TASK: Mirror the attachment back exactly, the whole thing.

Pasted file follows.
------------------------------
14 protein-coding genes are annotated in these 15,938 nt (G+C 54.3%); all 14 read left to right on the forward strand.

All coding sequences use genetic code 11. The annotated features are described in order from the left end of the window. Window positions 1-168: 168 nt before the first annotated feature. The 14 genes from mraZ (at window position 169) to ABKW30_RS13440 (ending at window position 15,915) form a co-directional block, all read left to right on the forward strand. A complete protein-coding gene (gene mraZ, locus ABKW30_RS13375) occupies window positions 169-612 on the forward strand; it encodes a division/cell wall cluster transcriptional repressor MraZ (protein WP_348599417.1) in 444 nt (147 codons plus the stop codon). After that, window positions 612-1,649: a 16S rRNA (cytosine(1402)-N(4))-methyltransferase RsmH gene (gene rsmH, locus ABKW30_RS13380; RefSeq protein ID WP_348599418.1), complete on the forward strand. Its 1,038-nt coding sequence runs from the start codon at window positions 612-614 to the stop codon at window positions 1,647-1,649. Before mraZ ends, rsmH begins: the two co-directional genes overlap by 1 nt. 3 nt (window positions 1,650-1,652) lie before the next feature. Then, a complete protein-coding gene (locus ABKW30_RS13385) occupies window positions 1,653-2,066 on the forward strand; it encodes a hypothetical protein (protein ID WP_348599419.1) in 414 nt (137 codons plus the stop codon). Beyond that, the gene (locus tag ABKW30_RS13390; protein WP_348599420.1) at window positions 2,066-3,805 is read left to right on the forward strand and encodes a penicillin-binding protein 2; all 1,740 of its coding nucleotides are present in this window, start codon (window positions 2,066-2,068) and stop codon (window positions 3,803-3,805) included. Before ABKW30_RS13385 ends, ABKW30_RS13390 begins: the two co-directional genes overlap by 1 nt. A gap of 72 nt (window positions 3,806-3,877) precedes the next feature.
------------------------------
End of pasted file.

14 protein-coding genes are annotated in these 15,938 nt (G+C 54.3%); all 14 read left to right on the forward strand.

All coding sequences use genetic code 11. The annotated features are described in order from the left end of the window. Window positions 1-168: 168 nt before the first annotated feature. The 14 genes from mraZ (at window position 169) to ABKW30_RS13440 (ending at window position 15,915) form a co-directional block, all read left to right on the forward strand. A complete protein-coding gene (gene mraZ, locus ABKW30_RS13375) occupies window positions 169-612 on the forward strand; it encodes a division/cell wall cluster transcriptional repressor MraZ (protein WP_348599417.1) in 444 nt (147 codons plus the stop codon). After that, window positions 612-1,649: a 16S rRNA (cytosine(1402)-N(4))-methyltransferase RsmH gene (gene rsmH, locus ABKW30_RS13380; RefSeq protein ID WP_348599418.1), complete on the forward strand. Its 1,038-nt coding sequence runs from the start codon at window positions 612-614 to the stop codon at window positions 1,647-1,649. Before mraZ ends, rsmH begins: the two co-directional genes overlap by 1 nt. 3 nt (window positions 1,650-1,652) lie before the next feature. Then, a complete protein-coding gene (locus ABKW30_RS13385) occupies window positions 1,653-2,066 on the forward strand; it encodes a hypothetical protein (protein ID WP_348599419.1) in 414 nt (137 codons plus the stop codon). Beyond that, the gene (locus tag ABKW30_RS13390; protein WP_348599420.1) at window positions 2,066-3,805 is read left to right on the forward strand and encodes a penicillin-binding protein 2; all 1,740 of its coding nucleotides are present in this window, start codon (window positions 2,066-2,068) and stop codon (window positions 3,803-3,805) included. Before ABKW30_RS13385 ends, ABKW30_RS13390 begins: the two co-directional genes overlap by 1 nt. A gap of 72 nt (window positions 3,806-3,877) precedes the next feature.